On the software side, all four servers use Ubuntu Server as base OS. Two identical quad-core Opterons with 8 GBytes of memory and 16-port RAID (Redundant Array of Independent Disks) controllers each are used as file servers (file1/2), whilst the other two feature two six-core Opteron CPUs, 32 GBytes of memory and 4-port RAID controllers each and serve as the virtualization hosts (virt1/2) for all services – except storage.

We heavily utilize KVM (Kernel-based Virtual Machine), a hypervisor in current Linux kernels, to instantiate a dedicated hardware-independent VM (Virtual Machine) per “group” of services. Individual VMs can be set up (using templates based on Ubuntu Server) and restored (from an rsync-based backup) within a few minutes. This not only makes the complex service VMs independent of the underlying hardware (due to KVM’s generic interface), but also enables a fast migration – or even failover – in case of failure on one of the virtualization hosts.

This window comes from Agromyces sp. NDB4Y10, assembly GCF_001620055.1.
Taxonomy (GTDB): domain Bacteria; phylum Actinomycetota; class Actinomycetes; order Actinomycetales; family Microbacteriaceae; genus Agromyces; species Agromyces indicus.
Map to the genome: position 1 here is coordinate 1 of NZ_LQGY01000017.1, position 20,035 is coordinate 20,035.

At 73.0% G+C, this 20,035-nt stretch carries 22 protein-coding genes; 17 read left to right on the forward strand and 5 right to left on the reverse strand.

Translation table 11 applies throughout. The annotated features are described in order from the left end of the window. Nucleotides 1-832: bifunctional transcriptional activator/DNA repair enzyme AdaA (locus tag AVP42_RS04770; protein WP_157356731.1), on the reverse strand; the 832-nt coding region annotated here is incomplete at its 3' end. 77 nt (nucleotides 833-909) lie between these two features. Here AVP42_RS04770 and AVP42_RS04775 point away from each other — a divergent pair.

Three VMs implement a redundant DNS, DHCP and IAA (Identification, Authentication and Authorization) subsystem, which relies on a central LDAP (Lightweight Directory Access Protocol) directory for storage of host-, user- (including most passwords and email setup), group- and storage-related data. Most information is managed using a web interface (originally developed by the City of Munich (Wikipedia contributors, 2019)) only – whilst hosts (also) and automounter tables (exclusively) are managed via custom command line tools. Static host configuration data is centrally managed in Puppet, a configuration management tool using agents to ensure that all managed nodes and a central master are synchronized at all times. With its class-based language, we implement a variety of host templates for, e.g., file servers, virtualization hosts, IAA VMs (admin and auth1/2, as shown in Fig. 2 bottom left), service VMs with and without IAA, our“basic Linux network client” (with complete IAA and storage services) and a reduced version of the latter for (RA-operated) lab and project servers that still use central IAA and storage.